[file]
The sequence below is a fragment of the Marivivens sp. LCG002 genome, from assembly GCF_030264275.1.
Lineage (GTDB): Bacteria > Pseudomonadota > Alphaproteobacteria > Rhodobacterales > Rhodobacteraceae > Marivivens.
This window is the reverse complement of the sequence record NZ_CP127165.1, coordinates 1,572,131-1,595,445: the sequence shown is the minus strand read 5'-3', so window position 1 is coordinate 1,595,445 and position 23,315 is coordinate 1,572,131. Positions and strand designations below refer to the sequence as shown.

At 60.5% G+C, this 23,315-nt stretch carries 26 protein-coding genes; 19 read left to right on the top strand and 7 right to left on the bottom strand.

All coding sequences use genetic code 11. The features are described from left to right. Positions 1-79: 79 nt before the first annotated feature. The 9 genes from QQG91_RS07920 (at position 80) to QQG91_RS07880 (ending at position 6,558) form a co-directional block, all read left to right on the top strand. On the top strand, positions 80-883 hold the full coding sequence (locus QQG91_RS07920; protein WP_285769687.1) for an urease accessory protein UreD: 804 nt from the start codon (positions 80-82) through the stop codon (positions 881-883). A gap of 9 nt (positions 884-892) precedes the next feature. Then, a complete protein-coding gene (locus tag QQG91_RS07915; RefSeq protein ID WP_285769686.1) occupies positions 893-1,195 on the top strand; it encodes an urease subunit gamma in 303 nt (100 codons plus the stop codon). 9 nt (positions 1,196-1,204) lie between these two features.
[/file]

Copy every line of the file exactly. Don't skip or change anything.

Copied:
The sequence below is a fragment of the Marivivens sp. LCG002 genome, from assembly GCF_030264275.1.
Lineage (GTDB): Bacteria > Pseudomonadota > Alphaproteobacteria > Rhodobacterales > Rhodobacteraceae > Marivivens.
This window is the reverse complement of the sequence record NZ_CP127165.1, coordinates 1,572,131-1,595,445: the sequence shown is the minus strand read 5'-3', so window position 1 is coordinate 1,595,445 and position 23,315 is coordinate 1,572,131. Positions and strand designations below refer to the sequence as shown.

At 60.5% G+C, this 23,315-nt stretch carries 26 protein-coding genes; 19 read left to right on the top strand and 7 right to left on the bottom strand.

All coding sequences use genetic code 11. The features are described from left to right. Positions 1-79: 79 nt before the first annotated feature. The 9 genes from QQG91_RS07920 (at position 80) to QQG91_RS07880 (ending at position 6,558) form a co-directional block, all read left to right on the top strand. On the top strand, positions 80-883 hold the full coding sequence (locus QQG91_RS07920; protein WP_285769687.1) for an urease accessory protein UreD: 804 nt from the start codon (positions 80-82) through the stop codon (positions 881-883). A gap of 9 nt (positions 884-892) precedes the next feature. Then, a complete protein-coding gene (locus tag QQG91_RS07915; RefSeq protein ID WP_285769686.1) occupies positions 893-1,195 on the top strand; it encodes an urease subunit gamma in 303 nt (100 codons plus the stop codon). 9 nt (positions 1,196-1,204) lie between these two features.